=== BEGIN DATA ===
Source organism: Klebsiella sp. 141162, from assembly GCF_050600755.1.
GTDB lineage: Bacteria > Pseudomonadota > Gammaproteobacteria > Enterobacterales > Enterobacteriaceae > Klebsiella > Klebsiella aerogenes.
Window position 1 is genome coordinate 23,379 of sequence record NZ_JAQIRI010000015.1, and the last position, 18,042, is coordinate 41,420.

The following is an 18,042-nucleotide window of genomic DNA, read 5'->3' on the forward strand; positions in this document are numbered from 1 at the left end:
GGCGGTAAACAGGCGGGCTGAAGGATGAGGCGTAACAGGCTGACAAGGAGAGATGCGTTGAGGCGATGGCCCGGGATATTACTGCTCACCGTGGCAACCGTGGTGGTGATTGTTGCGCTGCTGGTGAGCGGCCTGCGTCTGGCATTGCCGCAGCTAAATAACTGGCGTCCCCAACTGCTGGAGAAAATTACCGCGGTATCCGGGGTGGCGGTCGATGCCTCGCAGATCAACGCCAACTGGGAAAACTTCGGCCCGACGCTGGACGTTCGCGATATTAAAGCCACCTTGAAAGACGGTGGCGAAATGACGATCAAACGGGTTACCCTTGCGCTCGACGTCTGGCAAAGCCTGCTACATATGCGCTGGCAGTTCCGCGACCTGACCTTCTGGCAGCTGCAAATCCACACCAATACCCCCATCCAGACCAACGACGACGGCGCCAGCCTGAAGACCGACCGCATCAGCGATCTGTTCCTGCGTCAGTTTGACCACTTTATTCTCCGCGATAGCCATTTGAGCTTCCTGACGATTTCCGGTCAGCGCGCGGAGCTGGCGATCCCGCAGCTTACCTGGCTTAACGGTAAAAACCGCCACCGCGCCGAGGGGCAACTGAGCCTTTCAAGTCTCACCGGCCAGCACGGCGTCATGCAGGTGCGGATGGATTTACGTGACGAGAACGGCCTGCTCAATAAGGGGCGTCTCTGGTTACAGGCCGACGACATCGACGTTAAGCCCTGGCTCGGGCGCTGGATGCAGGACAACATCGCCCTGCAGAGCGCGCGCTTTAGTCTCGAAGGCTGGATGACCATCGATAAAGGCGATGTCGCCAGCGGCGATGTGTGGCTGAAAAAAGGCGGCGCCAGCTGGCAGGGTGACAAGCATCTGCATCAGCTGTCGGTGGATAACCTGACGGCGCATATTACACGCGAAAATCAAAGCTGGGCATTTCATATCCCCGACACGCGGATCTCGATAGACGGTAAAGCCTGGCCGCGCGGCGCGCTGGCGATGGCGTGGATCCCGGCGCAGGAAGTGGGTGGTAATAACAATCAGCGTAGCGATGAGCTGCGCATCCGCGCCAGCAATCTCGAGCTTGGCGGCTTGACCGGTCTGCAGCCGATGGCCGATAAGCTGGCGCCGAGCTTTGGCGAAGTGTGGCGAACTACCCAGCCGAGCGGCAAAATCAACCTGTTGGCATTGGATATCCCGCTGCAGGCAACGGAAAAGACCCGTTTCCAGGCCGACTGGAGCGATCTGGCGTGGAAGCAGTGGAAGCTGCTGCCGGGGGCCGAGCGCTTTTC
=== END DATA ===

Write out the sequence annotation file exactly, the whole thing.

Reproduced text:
Source organism: Klebsiella sp. 141162, from assembly GCF_050600755.1.
GTDB lineage: Bacteria > Pseudomonadota > Gammaproteobacteria > Enterobacterales > Enterobacteriaceae > Klebsiella > Klebsiella aerogenes.
Window position 1 is genome coordinate 23,379 of sequence record NZ_JAQIRI010000015.1, and the last position, 18,042, is coordinate 41,420.

The following is an 18,042-nucleotide window of genomic DNA, read 5'->3' on the forward strand; positions in this document are numbered from 1 at the left end:
GGCGGTAAACAGGCGGGCTGAAGGATGAGGCGTAACAGGCTGACAAGGAGAGATGCGTTGAGGCGATGGCCCGGGATATTACTGCTCACCGTGGCAACCGTGGTGGTGATTGTTGCGCTGCTGGTGAGCGGCCTGCGTCTGGCATTGCCGCAGCTAAATAACTGGCGTCCCCAACTGCTGGAGAAAATTACCGCGGTATCCGGGGTGGCGGTCGATGCCTCGCAGATCAACGCCAACTGGGAAAACTTCGGCCCGACGCTGGACGTTCGCGATATTAAAGCCACCTTGAAAGACGGTGGCGAAATGACGATCAAACGGGTTACCCTTGCGCTCGACGTCTGGCAAAGCCTGCTACATATGCGCTGGCAGTTCCGCGACCTGACCTTCTGGCAGCTGCAAATCCACACCAATACCCCCATCCAGACCAACGACGACGGCGCCAGCCTGAAGACCGACCGCATCAGCGATCTGTTCCTGCGTCAGTTTGACCACTTTATTCTCCGCGATAGCCATTTGAGCTTCCTGACGATTTCCGGTCAGCGCGCGGAGCTGGCGATCCCGCAGCTTACCTGGCTTAACGGTAAAAACCGCCACCGCGCCGAGGGGCAACTGAGCCTTTCAAGTCTCACCGGCCAGCACGGCGTCATGCAGGTGCGGATGGATTTACGTGACGAGAACGGCCTGCTCAATAAGGGGCGTCTCTGGTTACAGGCCGACGACATCGACGTTAAGCCCTGGCTCGGGCGCTGGATGCAGGACAACATCGCCCTGCAGAGCGCGCGCTTTAGTCTCGAAGGCTGGATGACCATCGATAAAGGCGATGTCGCCAGCGGCGATGTGTGGCTGAAAAAAGGCGGCGCCAGCTGGCAGGGTGACAAGCATCTGCATCAGCTGTCGGTGGATAACCTGACGGCGCATATTACACGCGAAAATCAAAGCTGGGCATTTCATATCCCCGACACGCGGATCTCGATAGACGGTAAAGCCTGGCCGCGCGGCGCGCTGGCGATGGCGTGGATCCCGGCGCAGGAAGTGGGTGGTAATAACAATCAGCGTAGCGATGAGCTGCGCATCCGCGCCAGCAATCTCGAGCTTGGCGGCTTGACCGGTCTGCAGCCGATGGCCGATAAGCTGGCGCCGAGCTTTGGCGAAGTGTGGCGAACTACCCAGCCGAGCGGCAAAATCAACCTGTTGGCATTGGATATCCCGCTGCAGGCAACGGAAAAGACCCGTTTCCAGGCCGACTGGAGCGATCTGGCGTGGAAGCAGTGGAAGCTGCTGCCGGGGGCCGAGCGCTTTTC